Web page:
Thinking Out Loud

February 16, 2017

Camped Out on the Edge of Belief

southern-ontario

I mentioned a few weeks ago that twice a year I am asked to write a devotion for our local newspaper. It presents a number of challenges, not the least of which is trying to keep it under 550 words. If I I’m writing for C201, I don’t include things that begin with illustrations; we cut to the chase of studying text. But I have to include some type of local references, to our town about an hour east of Toronto. I thought I would share with you what I came up with awhile ago. Your comments are invited.

As I mentally scan the map, I can’t think of any place along the southern tier of Canada where it’s possible to be so close to the U.S. border but have to drive so far to get there. On a clear day, you can see a generating station’s smokestack across the lake with the naked eye, but entering New York State involves either a nearly two-hour drive in either direction to reach a border point.

In many ways, it’s a metaphor for the relationship that Canadians, especially in the days before today’s religious pluralism, had with Christianity. Even now, many sit camped out on the edge of belief. They might even hold church membership or do volunteer work, but a spiritual heart examination would show that they’ve never crossed the border of commitment; they’ve never placed themselves, by faith, under the covering of the cross.

We can all see the border. We see it in the chorus of our federal anthem, which is a prayer for God to keep our land free, just as we see it still in some municipal councils where another prayer acknowledges the sacredness of God’s name, invites His kingdom to be fulfilled and recognizes His power and glory. We see the border when local churches step up to build a house for Habitat for Humanity, join en masse a walkathon for Multiple Sclerosis (canceling a Sunday morning service in the process) or feed the hungry through the Salvation Army…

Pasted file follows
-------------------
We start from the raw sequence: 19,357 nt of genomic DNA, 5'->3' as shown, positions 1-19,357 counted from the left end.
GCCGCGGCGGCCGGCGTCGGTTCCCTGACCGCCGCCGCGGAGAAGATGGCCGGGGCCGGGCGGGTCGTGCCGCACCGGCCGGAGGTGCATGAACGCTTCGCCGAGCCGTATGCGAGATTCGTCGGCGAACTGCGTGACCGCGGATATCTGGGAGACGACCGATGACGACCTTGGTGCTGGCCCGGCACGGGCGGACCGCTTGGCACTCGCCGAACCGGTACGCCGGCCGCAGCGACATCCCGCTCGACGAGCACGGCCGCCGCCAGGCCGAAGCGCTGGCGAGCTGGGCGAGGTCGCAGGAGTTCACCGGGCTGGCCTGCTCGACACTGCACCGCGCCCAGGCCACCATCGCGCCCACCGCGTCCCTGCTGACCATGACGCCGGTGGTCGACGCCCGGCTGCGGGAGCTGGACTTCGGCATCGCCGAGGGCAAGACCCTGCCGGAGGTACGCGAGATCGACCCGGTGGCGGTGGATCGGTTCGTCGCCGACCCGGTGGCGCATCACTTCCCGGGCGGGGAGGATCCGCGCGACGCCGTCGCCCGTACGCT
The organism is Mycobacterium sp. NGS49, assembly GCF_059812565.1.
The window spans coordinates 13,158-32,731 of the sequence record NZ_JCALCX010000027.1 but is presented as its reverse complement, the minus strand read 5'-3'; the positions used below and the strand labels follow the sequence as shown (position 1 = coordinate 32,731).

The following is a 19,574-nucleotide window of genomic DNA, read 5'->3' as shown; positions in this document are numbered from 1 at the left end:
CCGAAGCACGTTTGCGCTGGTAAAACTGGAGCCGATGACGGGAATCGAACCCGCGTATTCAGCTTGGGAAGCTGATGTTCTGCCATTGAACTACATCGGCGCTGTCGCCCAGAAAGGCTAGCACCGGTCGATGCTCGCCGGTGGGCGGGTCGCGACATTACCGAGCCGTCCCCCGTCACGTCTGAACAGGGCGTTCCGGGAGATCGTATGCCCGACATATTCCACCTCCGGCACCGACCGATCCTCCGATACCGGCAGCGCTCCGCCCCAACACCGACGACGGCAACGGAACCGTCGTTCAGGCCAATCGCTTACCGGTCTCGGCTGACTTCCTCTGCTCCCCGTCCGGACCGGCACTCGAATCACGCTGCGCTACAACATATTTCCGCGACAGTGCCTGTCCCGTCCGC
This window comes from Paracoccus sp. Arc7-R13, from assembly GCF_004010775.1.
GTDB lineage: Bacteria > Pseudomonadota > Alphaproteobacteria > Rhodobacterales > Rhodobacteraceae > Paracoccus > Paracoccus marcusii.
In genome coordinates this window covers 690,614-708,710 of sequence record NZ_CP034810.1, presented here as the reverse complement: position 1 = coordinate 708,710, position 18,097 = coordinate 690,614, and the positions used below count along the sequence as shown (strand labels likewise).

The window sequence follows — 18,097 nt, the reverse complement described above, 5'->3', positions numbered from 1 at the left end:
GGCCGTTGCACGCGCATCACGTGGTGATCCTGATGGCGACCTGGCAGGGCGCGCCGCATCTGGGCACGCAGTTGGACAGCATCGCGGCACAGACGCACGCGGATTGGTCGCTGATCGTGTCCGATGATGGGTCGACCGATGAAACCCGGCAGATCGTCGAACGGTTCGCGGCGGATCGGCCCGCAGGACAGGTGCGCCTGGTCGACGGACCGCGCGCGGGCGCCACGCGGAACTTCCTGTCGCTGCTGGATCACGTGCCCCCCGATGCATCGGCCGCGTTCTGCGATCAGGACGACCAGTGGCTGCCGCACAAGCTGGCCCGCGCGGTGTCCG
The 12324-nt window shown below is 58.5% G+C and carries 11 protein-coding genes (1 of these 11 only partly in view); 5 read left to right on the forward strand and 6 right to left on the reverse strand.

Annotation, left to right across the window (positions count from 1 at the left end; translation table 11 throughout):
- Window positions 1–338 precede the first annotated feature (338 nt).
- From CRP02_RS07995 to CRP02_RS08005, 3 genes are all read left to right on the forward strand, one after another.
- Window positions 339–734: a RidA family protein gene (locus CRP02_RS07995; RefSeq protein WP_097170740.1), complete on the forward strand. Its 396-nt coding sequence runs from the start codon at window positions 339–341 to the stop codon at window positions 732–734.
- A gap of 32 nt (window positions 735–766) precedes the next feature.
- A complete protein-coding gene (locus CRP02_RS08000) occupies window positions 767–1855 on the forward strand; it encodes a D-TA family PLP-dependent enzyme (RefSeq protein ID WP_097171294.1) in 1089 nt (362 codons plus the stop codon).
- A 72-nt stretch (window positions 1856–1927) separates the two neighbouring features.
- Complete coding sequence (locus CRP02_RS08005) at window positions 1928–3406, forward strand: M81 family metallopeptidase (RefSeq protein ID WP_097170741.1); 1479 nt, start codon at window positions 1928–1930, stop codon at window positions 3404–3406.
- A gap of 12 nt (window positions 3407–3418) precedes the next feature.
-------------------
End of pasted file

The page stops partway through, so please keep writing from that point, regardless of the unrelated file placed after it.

Just as we can watch U.S. television stations and listen to its radio so easily, because the border is so close, we live in a time and place which has been influenced by Christianity, but still, many hesitate to fully enter in, to fully engage, because, figuratively speaking, the drive to the border is too long. Nothing of urgency has forced us to make the trip.

In Acts 26, we read the story of an encounter between the Apostle Paul and King Agrippa. This is Paul’s moment to secure his release from custody, but from a legal standpoint, he squanders the opportunity and instead tells Agrippa the basis for his belief that Jesus is the long-anticipated Messiah, the deliverer of Israel in particular and mankind in general.

As Paul is speaking, Festus, the Governor, interrupts and says what many still say to passionate followers who seem more heavenly minded than earthly good: “Paul, you are insane. Too much study has made you crazy!” (vs. 25, NLT)

But Paul calmly reminds him that none of the occurrences in the Jesus story were made up, nothing was done in secret, “for this thing was not done in a corner.” (vs. 26, KJV) Agrippa and Festus need merely to check out back issues of The Jersualem Times to read the accounts for themselves of Jesus’ teaching, miracles and crucifixion.

And that’s where Agrippa says, “Almost thou persuadest me to be a Christian;” (vs 28, KJV) or “Keep this up much longer and you’ll make a Christian out of me!” (vs. 28, MSG)

But a few short verses later the scene ends. We’re left with the picture of King Agrippa camped out on the border of belief, but, to return to our analogy again, he never gasses up the car and makes the run for the border. Full commitment is in view, he can see it with the naked eye, but nothing of urgency forces him to make the trip that day.

Perhaps that sounds familiar.

 

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